An estimated 50% of us have a will or trust!  This is not good news!

Most people have not yet comprehended (or accepted) that dying without a will is a very costly mistake that will negatively impact all you leave behind.  It’s not just about the hassles and frustrations your heirs will go through potentially for years, but the expenses involved.  Ultimately, the state you live in will make decisions regarding your estate that will not distribute it the way you would have chosen.  In a nutshell, get it done now and leave a legacy of respect, instead of resentment.

For those who do have a will, it is important to consider any changes in mental and physical health, as these could greatly impact the outcome of someone’s wishes.  For example, let’s say mom’s healthcare power of attorney states that dad makes all decisions for mom in the event she is incapacitated, vegetative state, etc.  Suddenly dad is exhibiting odd behavior and is diagnosed with Alzheimer’s, which is progressing rapidly.  Can he now make sound decisions for mom?  Or, mom may not think about these details and this is the time for the children to talk with her about it.

So many Boomer children don’t know how to talk with their parents about these delicate issues, so permit me to offer some very sound advice.  It has to be done; it has to be discussed, as painful as it is.  If left “under the carpet,” no answers will be available to you should they become infirm or die.  Get the answers now, and do so with love and compassion.

Here’s one example: “Mom, we were thinking about yours and dad’s situation.  Now that dad is showing a decline in health, new decisions have to be made and documented so your wishes are fulfilled the way you would like them to be.  Dad is no longer capable of understanding complex issues, and you will need to choose a new healthcare power of attorney, so we can ensure the correct decisions will be made.  Can you please give this some thought?  Can we make an appointment with your attorney to have this changed soon?

This one example really gets you thinking.  Anytime there is a significant change in your life or a parent’s life, consider discussing with an elder law or estate planning attorney.  Being proactive isn’t always easy or pleasant, but it can head off gut-wrenching issues that will occur at some point, especially if you have elderly loved ones.  Making sound decisions in the midst of crisis is not the optimal time to think clearly.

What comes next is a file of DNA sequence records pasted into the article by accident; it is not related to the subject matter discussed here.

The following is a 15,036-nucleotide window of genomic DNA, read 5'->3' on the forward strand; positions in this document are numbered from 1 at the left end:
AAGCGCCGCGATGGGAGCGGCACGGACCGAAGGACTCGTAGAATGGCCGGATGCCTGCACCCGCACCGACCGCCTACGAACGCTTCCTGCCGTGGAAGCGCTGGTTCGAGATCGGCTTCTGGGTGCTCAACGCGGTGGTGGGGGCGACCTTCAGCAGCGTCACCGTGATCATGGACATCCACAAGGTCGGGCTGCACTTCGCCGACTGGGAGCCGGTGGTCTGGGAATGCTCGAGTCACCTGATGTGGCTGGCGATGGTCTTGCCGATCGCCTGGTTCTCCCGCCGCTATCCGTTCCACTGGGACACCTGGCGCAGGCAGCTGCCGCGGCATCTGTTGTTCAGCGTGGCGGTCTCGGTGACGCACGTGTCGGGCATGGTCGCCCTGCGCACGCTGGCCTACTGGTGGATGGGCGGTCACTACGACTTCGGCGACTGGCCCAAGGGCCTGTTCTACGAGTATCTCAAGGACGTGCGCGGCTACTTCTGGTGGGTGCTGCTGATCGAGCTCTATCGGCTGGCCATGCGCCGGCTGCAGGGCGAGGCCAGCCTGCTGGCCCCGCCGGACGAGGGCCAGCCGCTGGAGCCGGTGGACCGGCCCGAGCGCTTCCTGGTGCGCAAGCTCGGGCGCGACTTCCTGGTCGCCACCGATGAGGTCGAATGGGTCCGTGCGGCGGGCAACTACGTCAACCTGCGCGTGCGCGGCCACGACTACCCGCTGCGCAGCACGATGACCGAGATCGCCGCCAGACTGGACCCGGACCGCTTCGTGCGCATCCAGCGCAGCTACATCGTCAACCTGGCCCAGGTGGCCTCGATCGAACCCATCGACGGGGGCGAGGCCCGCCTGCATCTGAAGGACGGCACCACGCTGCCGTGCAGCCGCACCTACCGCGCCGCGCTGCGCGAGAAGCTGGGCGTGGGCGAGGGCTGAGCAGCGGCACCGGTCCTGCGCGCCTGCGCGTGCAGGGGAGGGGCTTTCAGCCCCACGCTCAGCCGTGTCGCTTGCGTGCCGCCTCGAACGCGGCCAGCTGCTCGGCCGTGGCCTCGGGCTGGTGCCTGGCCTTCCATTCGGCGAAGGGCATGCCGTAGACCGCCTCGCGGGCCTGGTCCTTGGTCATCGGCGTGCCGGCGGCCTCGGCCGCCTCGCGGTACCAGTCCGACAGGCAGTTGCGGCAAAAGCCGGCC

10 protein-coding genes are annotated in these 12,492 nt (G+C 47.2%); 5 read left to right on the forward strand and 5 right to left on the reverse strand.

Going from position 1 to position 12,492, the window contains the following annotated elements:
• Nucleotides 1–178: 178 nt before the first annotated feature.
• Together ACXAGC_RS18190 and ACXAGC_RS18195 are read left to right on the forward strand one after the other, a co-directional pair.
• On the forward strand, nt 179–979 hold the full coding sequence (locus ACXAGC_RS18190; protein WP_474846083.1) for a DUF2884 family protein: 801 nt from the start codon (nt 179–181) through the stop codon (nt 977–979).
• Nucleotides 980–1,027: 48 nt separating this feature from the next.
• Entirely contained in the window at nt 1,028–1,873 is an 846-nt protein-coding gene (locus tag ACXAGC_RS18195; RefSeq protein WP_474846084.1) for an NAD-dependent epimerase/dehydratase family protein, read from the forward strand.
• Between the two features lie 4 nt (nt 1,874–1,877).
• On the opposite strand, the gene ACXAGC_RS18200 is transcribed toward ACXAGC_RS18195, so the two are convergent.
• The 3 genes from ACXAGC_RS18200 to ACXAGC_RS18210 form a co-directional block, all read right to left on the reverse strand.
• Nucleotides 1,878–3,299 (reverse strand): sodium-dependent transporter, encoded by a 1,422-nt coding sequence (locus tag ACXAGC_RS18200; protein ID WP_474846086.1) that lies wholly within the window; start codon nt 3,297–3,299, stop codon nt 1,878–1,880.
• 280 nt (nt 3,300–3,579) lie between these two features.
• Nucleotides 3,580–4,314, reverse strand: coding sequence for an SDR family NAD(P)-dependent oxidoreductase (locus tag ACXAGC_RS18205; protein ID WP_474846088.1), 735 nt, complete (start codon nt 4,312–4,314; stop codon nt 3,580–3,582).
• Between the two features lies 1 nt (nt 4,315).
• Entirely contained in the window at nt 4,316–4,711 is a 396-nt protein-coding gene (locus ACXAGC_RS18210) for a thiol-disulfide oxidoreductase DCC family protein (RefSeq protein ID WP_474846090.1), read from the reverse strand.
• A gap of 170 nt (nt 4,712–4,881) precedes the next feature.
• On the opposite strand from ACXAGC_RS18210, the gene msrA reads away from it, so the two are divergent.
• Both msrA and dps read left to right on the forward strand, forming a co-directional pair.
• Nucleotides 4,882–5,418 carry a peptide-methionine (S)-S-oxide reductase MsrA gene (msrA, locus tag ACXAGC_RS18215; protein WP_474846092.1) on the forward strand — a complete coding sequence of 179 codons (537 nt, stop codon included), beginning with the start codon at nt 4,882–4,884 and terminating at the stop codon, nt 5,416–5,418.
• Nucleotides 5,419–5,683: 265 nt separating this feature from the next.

Lead with love, and start communicating while you can!

©2013 The Estate Lady®

Julie Hall, The Estate Lady®, is the foremost national expert on personal property in estates, including liquidating, advising, and appraising. http://www.TheEstateLady.com  She is also the Director of American Society of Estate Liquidators®, the national educational and resource organization for estate liquidation. http://www.aselonline.com

Getting Your Affairs in Order is Not Just for the Elderly

In years gone by, I can recall that the majority of my clients were the elderly looking for help downsizing.  Somewhere around 2003, that all changed and the calls coming into my office were coming from children looking for help handling their parents’ estates after they passed away or help cleaning out their estates.

Today, things have shifted once again.  While I still work with the elderly occasionally, and certainly work with the boomer children who are the majority of my business, I see an ever-increasing (and hair-raising) trend of hearing from younger children whose parents have died unexpectedly in their 50s and 60s.

We all seem to be programmed that infirmity and death only occur in old age.  Sadly, this is not the case.  Perhaps it is wishful thinking on our part, or not wanting to think about it at all.  But in my work, I am seeing more and more of my deceased clients are eerily close to my own age, and I never thought of myself as being old.  I find myself thinking about my clients, and what they are going through, because most of their parents don’t take the time to plan ahead, especially when they are still relatively young.  This throws the grieving children into more of a tail-spin because they may not have had “The Talk.”

Many children do not know what their parents’ final wishes are, nor how the estate is to be divided.  They don’t even know if the parents have a Will or Trust.  These are HUGE issues that weigh heavily on those left behind.

Estate Lady Tips:

  1. Don’t do that to your children or beneficiaries.  You are mortal and a plan has to be shared with loved ones.  While you may not want to discuss this, you will feel much better after you do, and your children will thank you for it.  They will be especially grateful when the time comes, realizing the care you took ahead of time to make their lives easier.  Make an appointment to have a Will/Trust drawn up this week.
  2. Don’t die in debt.  This is a horrid situation.  Suffice it to say you create a nightmare for those dealing with your estate.
  3. Ask for an addendum to your Will so you can assign who gets what.  Better yet, give it away while you are still living so there is less to fight about after you are gone.